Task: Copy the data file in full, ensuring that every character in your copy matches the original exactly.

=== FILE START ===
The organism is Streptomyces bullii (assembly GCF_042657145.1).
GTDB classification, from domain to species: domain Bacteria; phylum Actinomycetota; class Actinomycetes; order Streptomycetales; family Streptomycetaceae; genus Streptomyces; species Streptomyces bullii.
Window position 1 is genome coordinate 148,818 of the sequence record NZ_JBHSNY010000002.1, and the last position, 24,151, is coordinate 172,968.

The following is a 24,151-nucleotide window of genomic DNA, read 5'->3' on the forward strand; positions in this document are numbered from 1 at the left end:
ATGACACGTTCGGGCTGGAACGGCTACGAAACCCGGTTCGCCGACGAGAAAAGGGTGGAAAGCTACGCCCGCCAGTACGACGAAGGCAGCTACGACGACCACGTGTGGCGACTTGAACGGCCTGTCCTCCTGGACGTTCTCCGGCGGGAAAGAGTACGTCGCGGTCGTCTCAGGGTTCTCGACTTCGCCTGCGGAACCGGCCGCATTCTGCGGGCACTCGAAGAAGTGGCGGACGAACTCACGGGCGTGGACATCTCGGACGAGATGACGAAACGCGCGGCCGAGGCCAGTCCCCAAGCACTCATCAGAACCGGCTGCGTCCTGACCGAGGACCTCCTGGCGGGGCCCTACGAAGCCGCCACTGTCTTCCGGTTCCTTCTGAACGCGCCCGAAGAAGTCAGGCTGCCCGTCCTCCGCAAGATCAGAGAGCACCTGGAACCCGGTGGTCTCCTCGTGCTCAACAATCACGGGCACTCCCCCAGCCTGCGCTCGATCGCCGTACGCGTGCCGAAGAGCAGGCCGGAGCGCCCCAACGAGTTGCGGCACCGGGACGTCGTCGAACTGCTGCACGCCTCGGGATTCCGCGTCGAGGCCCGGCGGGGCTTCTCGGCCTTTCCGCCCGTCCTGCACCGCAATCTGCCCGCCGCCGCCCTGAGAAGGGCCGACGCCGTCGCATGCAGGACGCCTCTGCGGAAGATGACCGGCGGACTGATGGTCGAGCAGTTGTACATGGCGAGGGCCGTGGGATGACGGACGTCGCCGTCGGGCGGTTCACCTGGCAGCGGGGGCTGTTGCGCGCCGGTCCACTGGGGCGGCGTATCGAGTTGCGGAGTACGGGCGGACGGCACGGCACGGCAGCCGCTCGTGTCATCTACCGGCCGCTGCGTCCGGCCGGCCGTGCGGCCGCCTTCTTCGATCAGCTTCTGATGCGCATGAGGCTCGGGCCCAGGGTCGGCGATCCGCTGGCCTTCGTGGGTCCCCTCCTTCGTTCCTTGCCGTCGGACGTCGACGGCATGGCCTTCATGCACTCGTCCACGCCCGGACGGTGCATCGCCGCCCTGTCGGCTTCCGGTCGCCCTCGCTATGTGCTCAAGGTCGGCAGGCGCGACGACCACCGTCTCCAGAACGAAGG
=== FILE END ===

The organism is Streptomyces bullii (assembly GCF_042657145.1).
GTDB classification, from domain to species: domain Bacteria; phylum Actinomycetota; class Actinomycetes; order Streptomycetales; family Streptomycetaceae; genus Streptomyces; species Streptomyces bullii.
Window position 1 is genome coordinate 148,818 of the sequence record NZ_JBHSNY010000002.1, and the last position, 24,151, is coordinate 172,968.

The following is a 24,151-nucleotide window of genomic DNA, read 5'->3' on the forward strand; positions in this document are numbered from 1 at the left end:
ATGACACGTTCGGGCTGGAACGGCTACGAAACCCGGTTCGCCGACGAGAAAAGGGTGGAAAGCTACGCCCGCCAGTACGACGAAGGCAGCTACGACGACCACGTGTGGCGACTTGAACGGCCTGTCCTCCTGGACGTTCTCCGGCGGGAAAGAGTACGTCGCGGTCGTCTCAGGGTTCTCGACTTCGCCTGCGGAACCGGCCGCATTCTGCGGGCACTCGAAGAAGTGGCGGACGAACTCACGGGCGTGGACATCTCGGACGAGATGACGAAACGCGCGGCCGAGGCCAGTCCCCAAGCACTCATCAGAACCGGCTGCGTCCTGACCGAGGACCTCCTGGCGGGGCCCTACGAAGCCGCCACTGTCTTCCGGTTCCTTCTGAACGCGCCCGAAGAAGTCAGGCTGCCCGTCCTCCGCAAGATCAGAGAGCACCTGGAACCCGGTGGTCTCCTCGTGCTCAACAATCACGGGCACTCCCCCAGCCTGCGCTCGATCGCCGTACGCGTGCCGAAGAGCAGGCCGGAGCGCCCCAACGAGTTGCGGCACCGGGACGTCGTCGAACTGCTGCACGCCTCGGGATTCCGCGTCGAGGCCCGGCGGGGCTTCTCGGCCTTTCCGCCCGTCCTGCACCGCAATCTGCCCGCCGCCGCCCTGAGAAGGGCCGACGCCGTCGCATGCAGGACGCCTCTGCGGAAGATGACCGGCGGACTGATGGTCGAGCAGTTGTACATGGCGAGGGCCGTGGGATGACGGACGTCGCCGTCGGGCGGTTCACCTGGCAGCGGGGGCTGTTGCGCGCCGGTCCACTGGGGCGGCGTATCGAGTTGCGGAGTACGGGCGGACGGCACGGCACGGCAGCCGCTCGTGTCATCTACCGGCCGCTGCGTCCGGCCGGCCGTGCGGCCGCCTTCTTCGATCAGCTTCTGATGCGCATGAGGCTCGGGCCCAGGGTCGGCGATCCGCTGGCCTTCGTGGGTCCCCTCCTTCGTTCCTTGCCGTCGGACGTCGACGGCATGGCCTTCATGCACTCGTCCACGCCCGGACGGTGCATCGCCGCCCTGTCGGCTTCCGGTCGCCCTCGCTATGTGCTCAAGGTCGGCAGGCGCGACGACCACCGTCTCCAGAACGAAGG